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I seem having difficulty in understanding the reason behind the need of having many projects inside one solution (in my case visual studio 2010 with c#).

The only use that comes to mind is if I am creating a new classes I can test them in a console application first, then add another project to the solution to use these classes with the project that I want.

kindly guide me to the correct way, thanks.

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3 Answers 3

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There are 3 main reasons that immediately come to mind for splitting your solution into multiple projects: Reuse, Encapsulation, and Project-specific settings.

  1. Reuse
    You may have a Utilities project that is shared between more than one solution. You may also have data access and business rules that are defined in class libraries, but are shared between multiple UI projects, such as having a business application that has a web interface, a desktop interface, and web services. They all need to share the same logic and data model, so you wouldn't want to replicate it in each solution separately.

  2. Encapsulation
    Another reason is to achieve encapsulation, one of the main principles of OOP. Your classes may have internal methods and properties (or the classes themselves may even be defined as internal), which makes them only visible to other classes in the same project. If it's there to achieve a specific purpose but not something that should be accessible to all, by splitting your classes across separate projects you can make those properties, methods, and classes visible to your classes, but hidden outside the scope of your project.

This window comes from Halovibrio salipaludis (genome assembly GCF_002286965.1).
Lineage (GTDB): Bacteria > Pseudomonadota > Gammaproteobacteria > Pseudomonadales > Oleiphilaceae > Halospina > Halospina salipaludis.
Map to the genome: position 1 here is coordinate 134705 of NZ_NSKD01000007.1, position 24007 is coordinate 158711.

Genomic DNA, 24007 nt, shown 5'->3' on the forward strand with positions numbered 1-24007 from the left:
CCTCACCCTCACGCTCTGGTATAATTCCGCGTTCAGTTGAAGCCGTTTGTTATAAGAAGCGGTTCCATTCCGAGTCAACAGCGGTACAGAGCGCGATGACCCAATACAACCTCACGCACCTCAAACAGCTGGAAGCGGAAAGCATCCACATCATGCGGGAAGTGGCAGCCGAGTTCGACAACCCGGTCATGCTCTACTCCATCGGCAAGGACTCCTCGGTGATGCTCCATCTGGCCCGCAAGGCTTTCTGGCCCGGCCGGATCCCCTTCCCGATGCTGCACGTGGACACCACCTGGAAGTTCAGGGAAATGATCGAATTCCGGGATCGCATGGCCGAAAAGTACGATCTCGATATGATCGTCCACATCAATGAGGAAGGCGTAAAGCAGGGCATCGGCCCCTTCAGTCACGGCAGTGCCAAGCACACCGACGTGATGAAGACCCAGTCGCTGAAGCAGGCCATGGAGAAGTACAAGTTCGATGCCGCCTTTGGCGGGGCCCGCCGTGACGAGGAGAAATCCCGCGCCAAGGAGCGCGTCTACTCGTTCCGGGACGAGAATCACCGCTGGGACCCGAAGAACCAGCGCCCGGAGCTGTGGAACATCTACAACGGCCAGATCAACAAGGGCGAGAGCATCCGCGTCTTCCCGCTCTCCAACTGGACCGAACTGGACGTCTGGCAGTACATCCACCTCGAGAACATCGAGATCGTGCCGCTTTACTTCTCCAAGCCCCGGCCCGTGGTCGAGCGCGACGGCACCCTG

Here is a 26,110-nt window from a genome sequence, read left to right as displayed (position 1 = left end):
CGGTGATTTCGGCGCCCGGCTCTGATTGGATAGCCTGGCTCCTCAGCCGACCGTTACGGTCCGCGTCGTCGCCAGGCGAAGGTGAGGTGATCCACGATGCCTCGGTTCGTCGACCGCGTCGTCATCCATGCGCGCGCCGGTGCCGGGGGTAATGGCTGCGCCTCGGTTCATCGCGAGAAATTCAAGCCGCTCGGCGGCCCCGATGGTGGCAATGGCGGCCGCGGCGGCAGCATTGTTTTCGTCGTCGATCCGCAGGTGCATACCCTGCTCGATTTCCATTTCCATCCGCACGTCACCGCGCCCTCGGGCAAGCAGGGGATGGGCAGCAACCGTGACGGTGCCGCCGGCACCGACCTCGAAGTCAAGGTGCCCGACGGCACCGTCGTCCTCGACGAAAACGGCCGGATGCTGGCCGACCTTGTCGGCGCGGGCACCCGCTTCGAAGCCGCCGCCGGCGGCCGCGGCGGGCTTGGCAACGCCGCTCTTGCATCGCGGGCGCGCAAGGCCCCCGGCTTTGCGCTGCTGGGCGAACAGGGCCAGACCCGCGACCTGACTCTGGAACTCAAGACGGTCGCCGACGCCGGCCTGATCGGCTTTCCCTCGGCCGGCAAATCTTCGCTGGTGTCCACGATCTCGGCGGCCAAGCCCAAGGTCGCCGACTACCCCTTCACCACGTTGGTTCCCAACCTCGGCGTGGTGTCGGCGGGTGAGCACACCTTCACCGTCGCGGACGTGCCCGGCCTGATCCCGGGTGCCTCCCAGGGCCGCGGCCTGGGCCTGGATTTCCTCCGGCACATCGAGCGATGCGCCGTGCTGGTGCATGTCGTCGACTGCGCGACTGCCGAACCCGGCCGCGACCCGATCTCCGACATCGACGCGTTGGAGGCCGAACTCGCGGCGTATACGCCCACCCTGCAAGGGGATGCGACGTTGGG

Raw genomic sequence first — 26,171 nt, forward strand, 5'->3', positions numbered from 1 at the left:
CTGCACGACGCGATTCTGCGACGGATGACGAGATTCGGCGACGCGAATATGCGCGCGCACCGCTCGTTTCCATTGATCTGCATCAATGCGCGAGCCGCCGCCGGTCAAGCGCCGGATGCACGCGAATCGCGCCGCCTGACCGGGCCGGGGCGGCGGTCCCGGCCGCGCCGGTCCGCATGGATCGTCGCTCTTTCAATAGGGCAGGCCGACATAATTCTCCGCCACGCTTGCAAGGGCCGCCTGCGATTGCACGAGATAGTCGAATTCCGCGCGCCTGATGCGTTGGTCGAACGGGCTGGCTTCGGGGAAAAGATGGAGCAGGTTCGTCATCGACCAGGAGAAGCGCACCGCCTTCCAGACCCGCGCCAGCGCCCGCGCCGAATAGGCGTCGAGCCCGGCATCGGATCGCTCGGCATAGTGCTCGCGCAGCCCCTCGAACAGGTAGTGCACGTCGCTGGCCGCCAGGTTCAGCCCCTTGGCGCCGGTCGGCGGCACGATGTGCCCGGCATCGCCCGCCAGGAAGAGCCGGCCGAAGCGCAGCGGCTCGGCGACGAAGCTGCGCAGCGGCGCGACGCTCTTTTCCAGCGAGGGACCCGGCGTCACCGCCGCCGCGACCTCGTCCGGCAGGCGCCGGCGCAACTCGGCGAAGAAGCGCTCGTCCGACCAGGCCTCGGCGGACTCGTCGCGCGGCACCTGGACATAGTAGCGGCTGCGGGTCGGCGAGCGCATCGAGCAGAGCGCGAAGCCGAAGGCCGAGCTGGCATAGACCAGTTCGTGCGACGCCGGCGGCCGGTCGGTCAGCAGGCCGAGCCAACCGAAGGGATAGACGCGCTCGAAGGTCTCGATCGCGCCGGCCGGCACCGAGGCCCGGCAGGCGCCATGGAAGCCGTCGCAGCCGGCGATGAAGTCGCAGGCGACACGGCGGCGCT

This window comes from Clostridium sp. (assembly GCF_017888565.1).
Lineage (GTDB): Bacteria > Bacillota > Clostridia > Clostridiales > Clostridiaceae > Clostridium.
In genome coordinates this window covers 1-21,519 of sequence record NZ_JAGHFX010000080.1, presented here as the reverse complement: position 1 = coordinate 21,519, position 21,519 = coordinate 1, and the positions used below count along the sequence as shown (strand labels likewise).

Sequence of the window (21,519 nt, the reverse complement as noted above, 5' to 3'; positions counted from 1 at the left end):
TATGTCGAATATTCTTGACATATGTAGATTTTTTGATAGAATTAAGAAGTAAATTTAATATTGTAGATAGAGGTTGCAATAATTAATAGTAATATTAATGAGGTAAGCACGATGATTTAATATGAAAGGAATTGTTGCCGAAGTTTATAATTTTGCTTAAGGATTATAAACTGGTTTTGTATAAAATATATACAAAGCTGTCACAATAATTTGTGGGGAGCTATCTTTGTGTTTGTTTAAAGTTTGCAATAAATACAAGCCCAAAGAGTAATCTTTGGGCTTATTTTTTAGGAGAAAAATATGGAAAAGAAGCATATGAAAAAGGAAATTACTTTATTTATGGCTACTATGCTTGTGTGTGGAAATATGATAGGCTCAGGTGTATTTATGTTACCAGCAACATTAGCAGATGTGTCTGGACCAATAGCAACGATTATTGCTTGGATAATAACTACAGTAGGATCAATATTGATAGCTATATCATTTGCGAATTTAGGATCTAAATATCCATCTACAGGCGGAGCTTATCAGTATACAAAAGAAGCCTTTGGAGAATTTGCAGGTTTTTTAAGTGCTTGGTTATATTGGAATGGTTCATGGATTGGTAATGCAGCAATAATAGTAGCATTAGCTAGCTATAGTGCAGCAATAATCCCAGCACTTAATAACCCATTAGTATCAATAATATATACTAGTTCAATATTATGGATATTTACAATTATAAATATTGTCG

3. Project-specific settings
    There are certain project types that behave completely differently from one another. A Web Project is different from a Windows Forms app, which is completely different than a WPF app. This kind of goes along with #1 and trying to achieve code reuse; since you can't have a single project that is a website AND a Windows Forms app AND a WPF app, you create each UI as its own project and put as much logic as possible into a separate project that can be shared between all of the UI projects.

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A typical project might have a UI, a data layer, a services layer, and a domain layer, as well as some tests. A typical arrangement would be for each of these to exist as their own project file. The solution would contain all of these projects so that you can make modifications and debug different parts of the app at once.

If you're just starting out, you probably cram all of this stuff into one project. That's fine for learning, but is an absolute mess for maintainability and reusability.

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Also, generally, the relationship between solutions and projects is not 1-to-many. Each project can be re-used into another solution (aka a different project). This is quite common if that project is a library for example. –  nantito Apr 29 '11 at 21:54

A couple possible reasons off the top of my head:

  • a project may be useful in more than one solution
  • simple organization utility - just like you might have classes in separate files even though a single source file can hold multiple classes just fine.
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